It’s natural as a young boy to bestow hero status on your father, provided of course you are lucky enough to have a good one. Be that biological or otherwise. They can do anything and know everything. My father worked, drove, did DIY, baked, took me and my brother to football games, loved science, helped with homework.. all the things one would expect.
Of course eventually we all grow up, become adults ourselves and realise that our parents are just people capable of making mistakes, people whose advice is only as good as their experiences. The negative side to this is looking back on certain situations and realising just how crappy you have been to your parents at certain points in your life.
An example of this with my father that still haunts me to this day was an occasion of a damp weekend morning in the 1980s. My brother and I both played in local football leagues, this being the 80s, England and even more importantly Liverpool where football is more religion than sport. Whoever was supposed to be the referee that day hadn’t shown so one of the fathers had to step up. This particular day my dad did. Being a child, perhaps 8 or 9, I saw this as a great thing as surely I would have him on my side. I even recall shouting at him at one point because he called an offside in the wrong half. (I highly doubt he did, my memory of it is not clear I can only assume I believed I could influence his decisions) Thinking back on that time now as an adult I can only imagine how nerve racking an event that must have been for my father, having to maintain control of 22 8 year olds running after a football whilst his fellow fathers and the handful of mothers (this was the 1980s) looked on. Sure we can all sit at home watching a match and call the ref out on all his mistakes from the comfort of our sofas, but to actually fully control a match and call decisions when all you had expected to do was watch your son play… so yes I cringe when I think back and find little refuge in the excuse of my age.
So yes we grow up and see our parents in the light of grown day and see how fallible we all are and that hero status fades somewhat into the memories of youth.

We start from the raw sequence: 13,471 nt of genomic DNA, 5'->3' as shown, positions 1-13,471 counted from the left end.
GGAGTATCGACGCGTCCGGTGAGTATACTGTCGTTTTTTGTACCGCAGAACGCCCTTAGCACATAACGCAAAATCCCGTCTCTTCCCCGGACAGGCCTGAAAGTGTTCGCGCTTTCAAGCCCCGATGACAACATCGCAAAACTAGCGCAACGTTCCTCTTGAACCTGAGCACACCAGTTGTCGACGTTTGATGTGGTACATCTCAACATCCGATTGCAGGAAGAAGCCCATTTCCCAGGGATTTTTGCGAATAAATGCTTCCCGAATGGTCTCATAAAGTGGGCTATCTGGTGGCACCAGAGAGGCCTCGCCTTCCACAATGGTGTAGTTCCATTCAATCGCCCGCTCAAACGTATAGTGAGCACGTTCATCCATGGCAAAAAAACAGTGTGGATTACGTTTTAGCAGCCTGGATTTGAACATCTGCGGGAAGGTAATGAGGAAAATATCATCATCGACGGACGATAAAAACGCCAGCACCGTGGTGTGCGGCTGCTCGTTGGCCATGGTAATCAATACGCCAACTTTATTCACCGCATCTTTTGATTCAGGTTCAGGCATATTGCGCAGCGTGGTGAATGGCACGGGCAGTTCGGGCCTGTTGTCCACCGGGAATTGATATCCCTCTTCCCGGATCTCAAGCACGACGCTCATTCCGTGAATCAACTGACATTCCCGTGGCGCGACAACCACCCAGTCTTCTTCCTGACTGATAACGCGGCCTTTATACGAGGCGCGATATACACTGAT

But sometimes things happen in life that allow you to again see a parent in that same shining light.
My mother for the past several years has suffered from early onset Alzheimer’s and we had all prepared ourselves for the inevitable outcomes of the disease. I’d expected the psychological aspects, the unreliable short term memory and confusion, expected the TV and movie instilled ‘time travel’ of her thinking it was perhaps 1978 again and wondering why I was a 40 year old man and not a 4 year old boy. These things we see played out and referenced over and over in various media. However little of these things really ever surfaced in my mother, at least not in ways I was expecting. What has been apparent though, what has caught me so off guard are the physical changes. It started quite quickly with her speech, perhaps more a lack of confidence at first reducing her willingness, but fairly quickly I could notice she wouldn’t join in conversations. In more recent years her fine control of her hands went making dressing and eating difficult tasks that my father had to assist with. More recently still she’s been unable to walk or even stand much.
All these things are devastating, but also on some level just how things are. However through all of this my father has been there, researching all the latest findings, making use of any natural products he could to help maintain my mothers health as best he could. He’s always been into vitamin supplements and alternative ideas and all I will say to that is it always seems to have served him well. But he has been, though all of this, fantastic. I hear in his voice sometimes that he’s sometimes of the opinion that he’s not done enough, or he should be coping better and it breaks my heart because he’s done more and survived longer than I fear I would. On some level I still can’t comprehend what is must be like for him, to see his wife suffering so, even when I am experiencing the same feelings of helplessness as her son.
So now, in my forties, I find myself once again looking on my father as my hero. A man to look up to as my brother and I always have. As a father and as a husband.
Dad you are amazing and I love you.